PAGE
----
The "troika" of lenders at the EU, the ECB, and the IMF are back in Greece, and the Greek stock market is up 5.4 percent today.
On Sunday, the troika and the Greek government froze a plan to merge Greece's two largest banks, National Bank of Greece and Eurobank.
Now, the banks have to find another way to raise money to recapitalize themselves or face being nationalized.
That sent shares of both banks tumbling 30 percent on Monday. However, by the end of the trading session, they had already erased their losses and posted big gains. Eurobank closed up 20 percent.
Today, Eurobank is up another 30 percent, and National Bank of Greece is trading higher as well.
However, the whole Greek stock market is getting a big lift.
The boards of both banks plan to convene today to discuss a last-ditch attempt to avoid nationalization.
Greek newspaper Kathimerini reports:
Sources from National Bank said the country’s biggest lender will make a last-gasp effort to find funds, saying it is in constant contact with Greek and foreign investors. National’s requirements amount to 9.76 billion euros and those of Eurobank to 5.84 billion.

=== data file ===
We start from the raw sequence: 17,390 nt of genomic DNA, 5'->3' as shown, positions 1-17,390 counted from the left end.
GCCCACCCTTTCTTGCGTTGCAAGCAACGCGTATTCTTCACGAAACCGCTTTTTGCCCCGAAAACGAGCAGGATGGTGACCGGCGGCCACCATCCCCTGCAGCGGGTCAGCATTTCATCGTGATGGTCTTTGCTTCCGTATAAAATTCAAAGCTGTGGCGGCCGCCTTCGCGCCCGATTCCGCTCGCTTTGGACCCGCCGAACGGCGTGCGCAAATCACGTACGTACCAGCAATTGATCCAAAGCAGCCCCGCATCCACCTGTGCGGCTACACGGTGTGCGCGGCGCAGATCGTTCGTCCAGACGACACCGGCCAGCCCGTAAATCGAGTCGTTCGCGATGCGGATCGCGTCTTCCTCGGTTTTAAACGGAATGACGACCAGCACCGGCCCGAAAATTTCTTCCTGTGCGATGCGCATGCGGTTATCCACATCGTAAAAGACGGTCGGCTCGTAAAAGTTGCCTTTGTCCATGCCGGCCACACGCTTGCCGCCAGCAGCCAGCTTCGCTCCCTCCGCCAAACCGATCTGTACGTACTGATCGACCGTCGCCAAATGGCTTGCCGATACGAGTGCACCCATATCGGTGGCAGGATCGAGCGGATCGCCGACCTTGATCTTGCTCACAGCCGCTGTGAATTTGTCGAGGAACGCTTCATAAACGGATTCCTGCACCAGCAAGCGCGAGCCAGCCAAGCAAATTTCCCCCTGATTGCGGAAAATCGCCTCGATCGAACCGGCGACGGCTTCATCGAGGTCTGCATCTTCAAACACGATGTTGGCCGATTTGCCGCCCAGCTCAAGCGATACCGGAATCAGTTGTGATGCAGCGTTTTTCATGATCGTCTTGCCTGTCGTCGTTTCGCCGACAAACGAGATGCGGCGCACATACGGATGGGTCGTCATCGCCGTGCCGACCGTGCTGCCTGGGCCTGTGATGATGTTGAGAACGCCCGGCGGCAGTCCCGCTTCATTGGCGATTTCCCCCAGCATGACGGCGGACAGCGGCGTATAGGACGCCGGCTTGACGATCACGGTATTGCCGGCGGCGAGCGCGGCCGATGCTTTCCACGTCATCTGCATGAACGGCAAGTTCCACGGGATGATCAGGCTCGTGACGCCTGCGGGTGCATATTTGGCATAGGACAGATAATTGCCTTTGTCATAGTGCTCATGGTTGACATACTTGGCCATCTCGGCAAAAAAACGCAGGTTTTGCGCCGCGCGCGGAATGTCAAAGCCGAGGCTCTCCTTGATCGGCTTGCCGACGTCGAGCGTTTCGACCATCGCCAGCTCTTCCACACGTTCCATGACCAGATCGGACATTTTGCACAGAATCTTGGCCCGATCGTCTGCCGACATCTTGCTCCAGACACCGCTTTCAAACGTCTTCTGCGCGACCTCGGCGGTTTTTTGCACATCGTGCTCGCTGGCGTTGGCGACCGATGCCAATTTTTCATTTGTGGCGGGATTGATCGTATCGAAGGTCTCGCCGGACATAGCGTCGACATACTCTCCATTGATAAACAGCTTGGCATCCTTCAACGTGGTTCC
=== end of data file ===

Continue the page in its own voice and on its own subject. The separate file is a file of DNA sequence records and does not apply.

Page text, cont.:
Eurobank believes it has an outside chance of attaining the goal of finding 10 percent of its fund requirements from the private sector, given that it has not tried to tap the market recently due to the acquisition of 84.3 percent of its shares by National, which has already been completed.
According to sources, Eurobank has already presented a plan as to how it will attract strategic investors: It intends to issue convertible bonds (CoCos) amounting to 1 billion euros, while only the remaining 4.8 billion will be covered via a share capital increase, which means that private investors will have to cover just 480 million euros.
The Kathimerini article notes that the banks face tremendous difficulty raising funds in the open market.
For now, though, given the share action today, investors seem relatively optimistic about their prospects.
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